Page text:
It's glorious hard work

Dave Draper protein
Dave's Bomber Blend Protein

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There is no secret routine. There is no secret to muscularizing.

You eat lots of protein and train like crazy till the job is done, which it never is. Not much more to it than that. What there is, you figure out along the way.

Worse thing you can do, besides quitting, is thinking too much: researching, reading, studying, referring to the muscle mags and asking everyone else for advice. You are “it,” bomber. You and your self are the whole, the question and the answer, the problem and the solution, the challenge and the victor, the raw material and the finished product. Intellectualizing is exhausting and suffocating. You need oxygen and action.

Now, that doesn't mean you can't talk things over with a friend, a tree stump or your pet. Review and encouragement, reflection and hope, observation and humor, assessment and adjustment, these are the essential tools of construction, the implements of development seldom at hand. Let's make them ever-ready.

A word of support can carry you over broken glass and burning embers.

When perplexed I remind myself that someone had to think this stuff up. Many hazy years ago some brute, probably, or a less-than-delicate woman with hairy legs, stood in silence and contemplated muscle and strength. How can I be more powerful and physically impressive, lift heavier barrels, anvils and logs and bend bigger spikes? Practice, train, perform and repeat. Start small and add weight and size to the objects of attention. Improvise stuff, devise and contrive weighted things to assist the muscle-building and strength-building process: stones of different sizes, logs of various thickness, length and weight, graduating barrels filled with material of increasing density, assorted steel rails and axels with wheels on the ends.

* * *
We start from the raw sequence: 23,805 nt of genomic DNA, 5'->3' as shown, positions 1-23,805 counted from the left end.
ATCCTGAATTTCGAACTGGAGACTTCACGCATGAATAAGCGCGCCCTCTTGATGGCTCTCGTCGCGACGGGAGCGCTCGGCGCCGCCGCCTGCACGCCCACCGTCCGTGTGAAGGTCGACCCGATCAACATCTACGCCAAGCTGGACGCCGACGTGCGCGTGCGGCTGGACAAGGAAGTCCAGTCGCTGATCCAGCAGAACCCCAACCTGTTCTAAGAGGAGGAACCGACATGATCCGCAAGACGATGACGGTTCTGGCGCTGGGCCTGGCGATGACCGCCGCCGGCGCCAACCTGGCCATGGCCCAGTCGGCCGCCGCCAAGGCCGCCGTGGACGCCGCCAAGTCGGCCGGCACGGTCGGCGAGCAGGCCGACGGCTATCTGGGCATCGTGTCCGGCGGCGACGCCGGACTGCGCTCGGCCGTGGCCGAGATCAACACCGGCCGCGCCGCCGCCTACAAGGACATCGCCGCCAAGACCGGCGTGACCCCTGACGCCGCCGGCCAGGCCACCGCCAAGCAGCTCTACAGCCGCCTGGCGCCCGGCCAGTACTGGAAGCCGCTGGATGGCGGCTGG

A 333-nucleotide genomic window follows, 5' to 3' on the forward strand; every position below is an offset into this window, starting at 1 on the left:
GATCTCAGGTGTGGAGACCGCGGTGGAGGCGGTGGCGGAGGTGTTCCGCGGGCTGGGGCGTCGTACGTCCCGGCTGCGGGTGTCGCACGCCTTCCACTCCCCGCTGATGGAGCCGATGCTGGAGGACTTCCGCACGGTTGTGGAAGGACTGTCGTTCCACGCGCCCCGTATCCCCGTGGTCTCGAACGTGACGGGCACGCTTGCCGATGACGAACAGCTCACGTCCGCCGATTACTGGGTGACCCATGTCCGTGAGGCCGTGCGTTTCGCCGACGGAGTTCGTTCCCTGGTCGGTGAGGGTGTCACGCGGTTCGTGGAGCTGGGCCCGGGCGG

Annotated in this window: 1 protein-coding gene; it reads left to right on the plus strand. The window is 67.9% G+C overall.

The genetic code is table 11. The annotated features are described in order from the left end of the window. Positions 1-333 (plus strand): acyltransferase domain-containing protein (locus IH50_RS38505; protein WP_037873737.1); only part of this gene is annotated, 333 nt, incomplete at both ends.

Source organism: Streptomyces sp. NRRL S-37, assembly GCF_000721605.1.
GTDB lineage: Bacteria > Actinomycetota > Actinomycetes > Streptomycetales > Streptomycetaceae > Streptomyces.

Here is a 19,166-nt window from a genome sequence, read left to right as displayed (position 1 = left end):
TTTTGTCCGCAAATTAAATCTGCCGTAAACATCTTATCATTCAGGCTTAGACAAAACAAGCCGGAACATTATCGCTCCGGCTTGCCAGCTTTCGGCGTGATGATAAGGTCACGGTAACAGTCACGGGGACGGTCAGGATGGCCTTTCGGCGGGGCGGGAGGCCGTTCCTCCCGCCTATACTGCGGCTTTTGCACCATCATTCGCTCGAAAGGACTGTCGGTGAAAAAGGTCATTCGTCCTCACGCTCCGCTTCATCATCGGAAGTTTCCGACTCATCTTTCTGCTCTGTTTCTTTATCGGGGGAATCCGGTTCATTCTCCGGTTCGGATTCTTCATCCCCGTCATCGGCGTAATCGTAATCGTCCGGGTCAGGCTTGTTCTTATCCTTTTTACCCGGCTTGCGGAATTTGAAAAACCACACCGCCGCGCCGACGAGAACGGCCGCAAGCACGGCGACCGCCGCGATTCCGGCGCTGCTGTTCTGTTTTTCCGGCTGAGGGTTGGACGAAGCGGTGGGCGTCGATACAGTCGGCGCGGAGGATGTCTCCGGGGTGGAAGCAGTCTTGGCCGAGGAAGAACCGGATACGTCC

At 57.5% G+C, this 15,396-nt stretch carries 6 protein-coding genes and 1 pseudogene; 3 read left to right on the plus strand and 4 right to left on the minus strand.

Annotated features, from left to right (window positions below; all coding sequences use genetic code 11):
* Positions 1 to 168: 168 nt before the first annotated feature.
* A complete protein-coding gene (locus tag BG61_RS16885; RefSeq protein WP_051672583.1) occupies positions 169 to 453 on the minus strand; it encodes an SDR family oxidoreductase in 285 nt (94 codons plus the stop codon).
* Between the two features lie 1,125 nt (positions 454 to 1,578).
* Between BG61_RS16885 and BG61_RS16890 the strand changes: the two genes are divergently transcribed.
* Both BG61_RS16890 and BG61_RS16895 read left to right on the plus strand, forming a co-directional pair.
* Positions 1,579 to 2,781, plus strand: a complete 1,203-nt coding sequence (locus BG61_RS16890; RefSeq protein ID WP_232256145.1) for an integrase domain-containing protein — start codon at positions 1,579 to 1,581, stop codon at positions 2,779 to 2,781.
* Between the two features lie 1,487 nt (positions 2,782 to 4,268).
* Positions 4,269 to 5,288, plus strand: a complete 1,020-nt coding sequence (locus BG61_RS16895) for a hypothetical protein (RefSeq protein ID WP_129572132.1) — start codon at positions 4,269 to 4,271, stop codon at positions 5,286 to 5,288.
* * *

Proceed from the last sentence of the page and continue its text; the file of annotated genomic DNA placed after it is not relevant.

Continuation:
The latter is a most interesting concept, worth developing.

Pulling things is unlike pushing things and broadens the treatment of muscle and might. A rope over the back or around the waist or formed into a harness is attached to a wagon, empty at first and later loaded with men and women of like interest. The passionate one-man beast-of-burden pulls with all his might till the wagon creaks forward and his body screams in glorious pain and the whole affair reaches its mark across a stretch of rutted dirt road. The occupants go for the ride of their lives and spectators line up to award the rope-bearing, sinewy marvel with cheers and laughter. What a grand feat.

How about this? Sitting on the ground with his feet braced facing the wagon and the rope in his grasp, Big Mac pulls the staggering load to him hand over hand. Or, a platform is constructed, a rope is dropped through a hole in its center and attached to a weighted object and lifted from above. Here's a simple one: the strongman hangs from an overhead beam and pulls himself upward till his chin touches the beam and fully lowers himself as many consecutive times as possible -- call them a set of repetitions.

What I'm saying is this: It's not rocket science with mathematical formulas and equations requiring genius. It's not masterful techniques and intimidating processes. Nor is it inherent talents or accomplished skills. It's lifting weights -- and eating good food. It's not voodoo and a witch's brew, black magic, smoke and mirrors. It's logic, common sense and persistence. It's resourcefulness and guts.

It's glorious hard work.